Tag Archives: Louis Lee Arms

“The most Aggravating Pitcher”

13 Jan

Louis Lee Arms, writing for The St. Louis Star in 1913, like many of his contemporaries, presaged the pitch clock when reporting on the ace of the Philadelphia Athletics pitching staff:

“The next time Eddie Plank pitches at American League Park many fans who desire to get home approximately during the same month that they started for the ball yard, so that their friends may not think they have been upon a European tour or some other long vacation, will forego the pleasure of watching even such  a brilliant baseball scientist as Plank in action.”

Arms called Plank “the most aggravating pitcher” in the league.

plank.jpg

“He draws himself within himself after the fashion of a mud turtle once he finds himself in a pinch and there is nothing but the shell.”

Arms said in his last start against St. Louis, Plank “consumed from thirty to sixty seconds” between each pitch:

“Plank’s reasoning is obvious. He figures that wit a man in the batting box anxious to hit, the longer he hesitates in throwing the ball the more perturbed and overwrought becomes the batsman, with the result that he cannot hit normally, highly psychological as anyone can see.”

plank2.jpg

Plank

Arms described Plank’s routine after a pitch:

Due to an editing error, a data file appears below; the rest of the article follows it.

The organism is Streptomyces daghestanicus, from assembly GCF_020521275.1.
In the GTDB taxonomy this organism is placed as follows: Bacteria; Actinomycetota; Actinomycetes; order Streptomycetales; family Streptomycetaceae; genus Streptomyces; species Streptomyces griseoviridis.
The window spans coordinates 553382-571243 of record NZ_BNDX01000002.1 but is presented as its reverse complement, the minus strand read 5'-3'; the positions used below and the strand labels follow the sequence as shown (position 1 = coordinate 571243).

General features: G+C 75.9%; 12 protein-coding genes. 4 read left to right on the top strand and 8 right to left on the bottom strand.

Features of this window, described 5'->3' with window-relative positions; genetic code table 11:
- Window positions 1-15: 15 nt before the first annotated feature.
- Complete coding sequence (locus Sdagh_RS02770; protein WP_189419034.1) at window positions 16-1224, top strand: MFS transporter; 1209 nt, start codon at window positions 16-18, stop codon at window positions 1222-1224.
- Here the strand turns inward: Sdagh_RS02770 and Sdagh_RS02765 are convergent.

“Receive the ball from the catcher.

Then drop it.

Rub dust on it.

Expectorate upon the glove.

Rub the ball vigorously upon the glove.

Turn and talk in an animated way to Eddie Collins.

Step upon the pitching slab facing the catcher.

Nod dissent to several signals.

Expectorate again upon the glove.

Nod an assent to the signal of the catcher.

Back off the pitching slab.

Pluck several blades of glass.

Walk up to it again.

Turn and gaze about the ball field to see that the outfield is properly placed.

Wave one outfielder into position

Make a sarcastic remark to the umpire.

Make ready to pitch.

Consume five seconds in looking steadfastly at the ground.

Pitch.”

Arms concluded:

“Exaggeration Not a bit of it. This is exactly what Plank did on several occasions Monday in the first and second innings when he was in a pinch.”

Plank slowly won 18 games and one more in the World Series for the World Champion Athletics.

When he died 13 years later, Umpire Billy Evans said of Plank’s routine:

“No pitcher in the history of the game ever kept the batter or umpire as much on edge.”

“The Spitball Suffers from Nothing so much as its Vulgarity”

10 Jan

Louis Lee Arms became well known for being the husband of actress Mae Marsh and publicist for studio head Samuel Goldwyn, but before the age of 30 he was sports editor for The St. Louis Star and a sports columnist for The New York Tribune.

arms.png

Louis Lee Arms

In 1918, after it was reported in The Washington Post that Pittsburgh owner Barney Dreyfuss and “other big league magnates (would be) behind a movement to legislate the spitball and other freak deliveries,” at that year’s winter meetings, Arms wrote in The Tribune:

“It is apparent that for the first time in its gay young life the spitball is going to be placed seriously on trial.”

Arms said there were good cases on each side of the debate over “the saturated slant.”

He laid out the arguments:

“Those most opposed to this effective style of delivery make general claims against it, as follows: